“I therefore would recommend to all such as cannot or dare not believe the testimony of others, and will believe what they see and hear with their own eyes and ears, to go and witness this most singular phenomenon. Such as wish more testimony, and the history of the affair from the beginning, will be accommodated by purchasing a small pamphlet just published by Mr. [Dellon Marcus] Dewey, of Rochester, for sale at Pearson’s.


CLEVELAND, March 18, 1850.”

 The pamphlet of Mr. Dewey above mentioned, is thus alluded to by the N. Y. Tribune:

“We copy from this pamphlet the following statement from observation by Rev. C. Hammond, of Rochester, which seems worth looking into. Mr. Hammond had been once to the house where these manifestations are mainly made, heard nothing extraordinary, beyond the mere fact of the ‘Rappings,’ and went away as skeptical as he came, but returned afterward with the following result:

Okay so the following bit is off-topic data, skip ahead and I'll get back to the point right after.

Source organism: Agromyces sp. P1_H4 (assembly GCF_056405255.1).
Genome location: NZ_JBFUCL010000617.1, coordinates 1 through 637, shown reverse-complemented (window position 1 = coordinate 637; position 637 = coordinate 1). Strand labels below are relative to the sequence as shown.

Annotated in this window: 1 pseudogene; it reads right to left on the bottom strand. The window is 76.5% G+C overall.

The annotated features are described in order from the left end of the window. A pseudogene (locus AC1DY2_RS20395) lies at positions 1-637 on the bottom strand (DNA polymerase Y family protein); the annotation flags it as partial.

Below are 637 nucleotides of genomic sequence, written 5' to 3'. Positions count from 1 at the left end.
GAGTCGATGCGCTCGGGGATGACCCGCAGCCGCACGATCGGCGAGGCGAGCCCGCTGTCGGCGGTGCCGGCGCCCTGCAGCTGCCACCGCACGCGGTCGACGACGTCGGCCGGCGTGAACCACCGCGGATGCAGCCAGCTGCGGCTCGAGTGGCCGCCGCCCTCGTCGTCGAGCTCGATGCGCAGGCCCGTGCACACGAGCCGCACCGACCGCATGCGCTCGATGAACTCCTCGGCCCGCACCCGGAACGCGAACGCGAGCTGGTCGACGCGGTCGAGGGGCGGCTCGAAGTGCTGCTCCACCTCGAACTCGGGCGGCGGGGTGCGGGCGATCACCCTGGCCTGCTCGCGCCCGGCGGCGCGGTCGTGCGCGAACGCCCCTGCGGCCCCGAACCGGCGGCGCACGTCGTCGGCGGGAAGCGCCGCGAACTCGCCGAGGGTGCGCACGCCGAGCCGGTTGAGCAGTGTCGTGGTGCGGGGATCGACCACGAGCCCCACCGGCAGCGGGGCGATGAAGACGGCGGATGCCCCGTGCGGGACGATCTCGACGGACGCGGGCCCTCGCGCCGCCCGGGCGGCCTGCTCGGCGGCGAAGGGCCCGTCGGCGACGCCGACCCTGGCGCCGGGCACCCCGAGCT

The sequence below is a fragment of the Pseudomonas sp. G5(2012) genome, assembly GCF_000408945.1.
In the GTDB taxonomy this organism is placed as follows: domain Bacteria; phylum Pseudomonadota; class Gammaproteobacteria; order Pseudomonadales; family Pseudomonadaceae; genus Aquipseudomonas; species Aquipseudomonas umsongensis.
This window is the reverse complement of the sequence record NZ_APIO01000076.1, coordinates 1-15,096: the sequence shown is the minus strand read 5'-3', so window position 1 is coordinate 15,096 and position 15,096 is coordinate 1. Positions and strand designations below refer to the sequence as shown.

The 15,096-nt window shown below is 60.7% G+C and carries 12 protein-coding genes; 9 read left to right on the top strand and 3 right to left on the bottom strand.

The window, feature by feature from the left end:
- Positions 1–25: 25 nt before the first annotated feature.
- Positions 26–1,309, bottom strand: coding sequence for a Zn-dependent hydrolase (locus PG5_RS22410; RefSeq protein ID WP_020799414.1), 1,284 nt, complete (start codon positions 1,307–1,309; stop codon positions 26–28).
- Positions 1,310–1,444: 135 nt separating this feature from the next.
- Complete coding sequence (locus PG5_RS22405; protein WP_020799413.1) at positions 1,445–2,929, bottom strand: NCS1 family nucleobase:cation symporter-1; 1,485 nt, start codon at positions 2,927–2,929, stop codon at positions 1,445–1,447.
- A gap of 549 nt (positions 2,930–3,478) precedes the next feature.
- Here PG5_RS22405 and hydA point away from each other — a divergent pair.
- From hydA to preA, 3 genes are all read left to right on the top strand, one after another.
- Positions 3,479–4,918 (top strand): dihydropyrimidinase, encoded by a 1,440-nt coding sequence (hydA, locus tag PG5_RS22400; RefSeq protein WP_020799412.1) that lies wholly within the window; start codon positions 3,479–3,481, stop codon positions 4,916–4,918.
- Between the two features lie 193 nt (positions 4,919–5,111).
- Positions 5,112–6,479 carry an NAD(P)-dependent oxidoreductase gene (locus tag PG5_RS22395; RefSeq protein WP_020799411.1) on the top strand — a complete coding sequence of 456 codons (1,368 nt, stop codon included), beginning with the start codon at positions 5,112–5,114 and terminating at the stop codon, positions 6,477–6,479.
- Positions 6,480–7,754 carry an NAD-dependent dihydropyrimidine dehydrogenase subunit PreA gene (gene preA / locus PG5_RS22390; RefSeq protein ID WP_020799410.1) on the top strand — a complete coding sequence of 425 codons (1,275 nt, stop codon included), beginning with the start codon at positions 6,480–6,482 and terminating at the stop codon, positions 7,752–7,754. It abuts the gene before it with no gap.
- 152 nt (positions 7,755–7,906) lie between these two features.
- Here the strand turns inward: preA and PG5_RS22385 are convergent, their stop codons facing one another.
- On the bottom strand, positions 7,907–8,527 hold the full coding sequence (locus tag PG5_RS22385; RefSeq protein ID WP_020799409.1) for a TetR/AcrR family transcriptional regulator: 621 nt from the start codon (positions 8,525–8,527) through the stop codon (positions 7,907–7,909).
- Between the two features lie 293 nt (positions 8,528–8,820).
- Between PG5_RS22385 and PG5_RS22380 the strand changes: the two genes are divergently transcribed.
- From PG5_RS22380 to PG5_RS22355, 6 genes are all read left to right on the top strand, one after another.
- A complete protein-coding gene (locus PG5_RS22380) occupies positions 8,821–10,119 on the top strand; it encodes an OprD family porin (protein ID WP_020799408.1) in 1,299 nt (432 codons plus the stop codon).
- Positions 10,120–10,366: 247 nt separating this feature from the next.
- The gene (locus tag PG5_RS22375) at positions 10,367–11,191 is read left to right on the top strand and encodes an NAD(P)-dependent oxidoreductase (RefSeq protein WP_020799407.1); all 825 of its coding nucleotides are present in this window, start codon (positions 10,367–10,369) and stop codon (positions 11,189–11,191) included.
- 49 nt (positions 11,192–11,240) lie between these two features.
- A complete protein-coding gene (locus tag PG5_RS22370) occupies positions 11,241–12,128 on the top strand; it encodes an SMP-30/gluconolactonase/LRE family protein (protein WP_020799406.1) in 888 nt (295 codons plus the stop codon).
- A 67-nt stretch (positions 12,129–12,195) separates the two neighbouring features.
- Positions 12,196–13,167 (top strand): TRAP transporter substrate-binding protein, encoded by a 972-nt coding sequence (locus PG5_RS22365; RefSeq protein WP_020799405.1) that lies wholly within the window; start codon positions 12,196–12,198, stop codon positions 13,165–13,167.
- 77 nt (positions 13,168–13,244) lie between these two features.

“‘During the interval, I had prepared my mind with certain questions, touching events unknown to the family, and of a remote date. The sounds told me my age precisely, though my appearance is such as to indicate a difference of eight or ten years. The names of six of my nearest deceased relatives were given me. I then inquired, ‘Will the spirit, who now makes these sounds, give me its name?’ Five sounds directed me to the alphabet, which I repeated until the name of ‘Charles’ appeared, which answered to an infant child whom we consigned to the grave in March, 1843. To my inquiries, it gave me a true answer in regard to the time it had been in the spirit-land, and also the period since my eldest sister’s death, which was nearly eighteen years; the latter fact not being recollected then, I found true by dates on my return home.—Many other test questions were correctly answered; and yet, notwithstanding the origin of these sounds seemed inexplicable, I was inclined to impute them to mesmerism or clairvoyance. However, as the spirit promised to satisfy me by other demonstrations, when I came again, I patiently awaited the opportunity.